I mustered up every ounce of energy I had, fueled by my morning coffee. “We are going to go swimming after school today!” I declared.
Since little L’s diagnosis, we have been working with him on using ear muffs to block out sounds that seem to bother him and set him into overload mode. We set off into the pool area, earmuffs on L, baby tucked under my arm, big A skipping off with her friends to swim and slide and play. I felt proud as I looked at little L, thinking of how far he’s come. A dear friend of ours was there too, adding to that feeling of “this is ok! and fun! we can do this!”
Then I started to notice the other parents in the pool near us. Some of them went about chasing their toddlers just as I was, and occasionally we would catch each other’s eyes and smile. Some of them would stare at us, and when I tried to make eye contact, they would quickly turn away.
And then there was the boy who Liam tried to play with. “C’won, friend!” he said, motioning towards the slide he was hanging around next to. The boy’s dad took a look at L, frowned at me, scooped up his toddler, and whisked him away to the opposite side of the pool. L was oblivious, and I was surprised. Suddenly, with those earmuffs on, Liam’s actions just looked…autistic. I caught myself seeing the hand flapping, the awkward body positions, the…everything. Instead of my son playing and exploring in his own way, for a split second, I saw something else. Whatever that father had seen, I saw it. “Secret’s out now, I guess…” I thought to myself. Those earmuffs were like a new kind of scarlet letter – a big fat label on our son.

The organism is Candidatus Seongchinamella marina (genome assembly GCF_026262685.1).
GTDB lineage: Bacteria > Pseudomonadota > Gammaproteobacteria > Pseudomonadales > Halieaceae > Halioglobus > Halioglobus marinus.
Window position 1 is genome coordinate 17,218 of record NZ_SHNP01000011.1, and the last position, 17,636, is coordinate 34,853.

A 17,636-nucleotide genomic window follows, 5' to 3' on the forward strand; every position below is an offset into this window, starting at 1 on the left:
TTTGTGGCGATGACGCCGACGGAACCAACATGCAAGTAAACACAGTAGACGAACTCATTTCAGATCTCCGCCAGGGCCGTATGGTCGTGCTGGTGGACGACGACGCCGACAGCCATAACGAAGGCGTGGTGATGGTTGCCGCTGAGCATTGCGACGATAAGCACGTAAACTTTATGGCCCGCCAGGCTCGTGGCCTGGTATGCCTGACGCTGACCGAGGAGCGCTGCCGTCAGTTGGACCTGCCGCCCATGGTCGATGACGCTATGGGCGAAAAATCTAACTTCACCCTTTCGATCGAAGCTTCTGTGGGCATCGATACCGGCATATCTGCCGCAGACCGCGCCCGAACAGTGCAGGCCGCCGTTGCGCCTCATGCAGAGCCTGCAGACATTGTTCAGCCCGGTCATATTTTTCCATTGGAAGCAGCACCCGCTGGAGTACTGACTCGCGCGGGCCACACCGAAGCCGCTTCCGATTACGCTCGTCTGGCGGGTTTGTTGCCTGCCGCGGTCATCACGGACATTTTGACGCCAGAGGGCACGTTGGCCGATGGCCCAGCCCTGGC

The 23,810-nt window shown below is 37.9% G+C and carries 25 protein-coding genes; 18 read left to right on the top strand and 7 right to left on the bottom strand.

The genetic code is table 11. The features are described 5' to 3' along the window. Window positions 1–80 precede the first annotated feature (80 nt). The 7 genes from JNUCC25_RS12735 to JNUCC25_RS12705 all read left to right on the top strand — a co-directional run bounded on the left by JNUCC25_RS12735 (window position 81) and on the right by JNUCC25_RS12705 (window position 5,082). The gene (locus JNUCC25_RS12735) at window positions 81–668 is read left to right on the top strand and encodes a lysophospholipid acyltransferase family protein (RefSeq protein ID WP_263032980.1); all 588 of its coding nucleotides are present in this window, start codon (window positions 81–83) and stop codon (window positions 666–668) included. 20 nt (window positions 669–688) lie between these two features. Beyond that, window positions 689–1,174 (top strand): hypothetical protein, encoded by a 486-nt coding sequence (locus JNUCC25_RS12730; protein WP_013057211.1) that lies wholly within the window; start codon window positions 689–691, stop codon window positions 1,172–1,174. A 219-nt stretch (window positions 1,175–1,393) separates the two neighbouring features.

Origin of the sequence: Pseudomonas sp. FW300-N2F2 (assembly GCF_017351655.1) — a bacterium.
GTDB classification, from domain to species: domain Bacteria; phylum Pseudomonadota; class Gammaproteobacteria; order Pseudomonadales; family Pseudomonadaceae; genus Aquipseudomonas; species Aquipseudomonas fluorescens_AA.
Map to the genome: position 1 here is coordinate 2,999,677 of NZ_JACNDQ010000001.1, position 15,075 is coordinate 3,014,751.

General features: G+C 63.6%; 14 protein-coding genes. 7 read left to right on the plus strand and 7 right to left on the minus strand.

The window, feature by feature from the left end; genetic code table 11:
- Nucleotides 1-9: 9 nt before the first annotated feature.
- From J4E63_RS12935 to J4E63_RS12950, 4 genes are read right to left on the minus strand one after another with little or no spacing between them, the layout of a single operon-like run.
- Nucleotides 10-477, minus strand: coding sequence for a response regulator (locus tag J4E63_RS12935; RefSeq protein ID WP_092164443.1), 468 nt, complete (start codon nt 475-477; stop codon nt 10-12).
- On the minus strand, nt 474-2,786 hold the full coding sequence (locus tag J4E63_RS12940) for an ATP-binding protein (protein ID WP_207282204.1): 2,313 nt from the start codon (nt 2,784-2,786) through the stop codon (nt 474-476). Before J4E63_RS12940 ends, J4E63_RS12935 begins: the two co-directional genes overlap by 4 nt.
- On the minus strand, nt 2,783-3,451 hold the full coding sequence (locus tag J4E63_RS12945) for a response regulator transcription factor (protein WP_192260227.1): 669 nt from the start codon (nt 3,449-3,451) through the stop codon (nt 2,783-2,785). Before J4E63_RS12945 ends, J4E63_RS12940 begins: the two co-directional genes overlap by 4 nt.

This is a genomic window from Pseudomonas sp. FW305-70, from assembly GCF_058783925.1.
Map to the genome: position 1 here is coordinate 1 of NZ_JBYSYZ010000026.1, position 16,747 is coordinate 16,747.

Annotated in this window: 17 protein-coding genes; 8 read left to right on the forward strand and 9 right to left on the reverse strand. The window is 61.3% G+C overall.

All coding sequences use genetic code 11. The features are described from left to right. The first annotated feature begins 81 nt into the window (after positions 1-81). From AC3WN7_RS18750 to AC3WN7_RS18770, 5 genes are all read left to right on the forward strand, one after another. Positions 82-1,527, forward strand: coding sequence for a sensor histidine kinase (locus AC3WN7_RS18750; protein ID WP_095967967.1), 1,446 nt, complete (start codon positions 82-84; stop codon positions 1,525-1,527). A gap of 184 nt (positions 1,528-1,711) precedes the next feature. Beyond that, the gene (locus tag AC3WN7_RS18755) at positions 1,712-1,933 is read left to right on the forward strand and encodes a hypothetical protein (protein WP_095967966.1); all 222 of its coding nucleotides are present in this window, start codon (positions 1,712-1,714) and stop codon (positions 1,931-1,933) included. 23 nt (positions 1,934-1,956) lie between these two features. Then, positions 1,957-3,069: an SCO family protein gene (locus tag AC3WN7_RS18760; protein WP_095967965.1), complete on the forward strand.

Wait right there.
We haven’t been keeping a secret that our son experiences the world differently than others. We’ve sought out support as we have struggled and worried and wondered, and we are at the threshold of a long journey with our son. So that’s not the secret that the outside world is just now seeing.
Do you want to know The Secret?
The secret is that he’s loving and loyal and gives the best hugs you’ve ever had. The secret is that he’s incredibly intelligent and his observations about the world amaze us every day – things that I now know will never show up on a standardized test or a checklist administered by a teacher or doctor or therapist. The secret is the pure joy he experiences in all his loud, unchecked emotions when we sees one of his favorite things or favorite people. The secret is his tenacity in teaching himself to tolerate more and more of the things that bother him, in his own time, at his own pace.
The best secret about L, or any of our children, are all the things that we as parents get to experience and witness before anyone else does. The secret is who he really is that sometimes the autism distracts us from. And our gift to the world someday will be the releasing of his gifts, of this precious secret, to make the world a little bit brighter.
And whenever he needs them, he’s wearing those earmuffs out in public, and I will be his proud mama standing by, choosing to see him as I know he really is.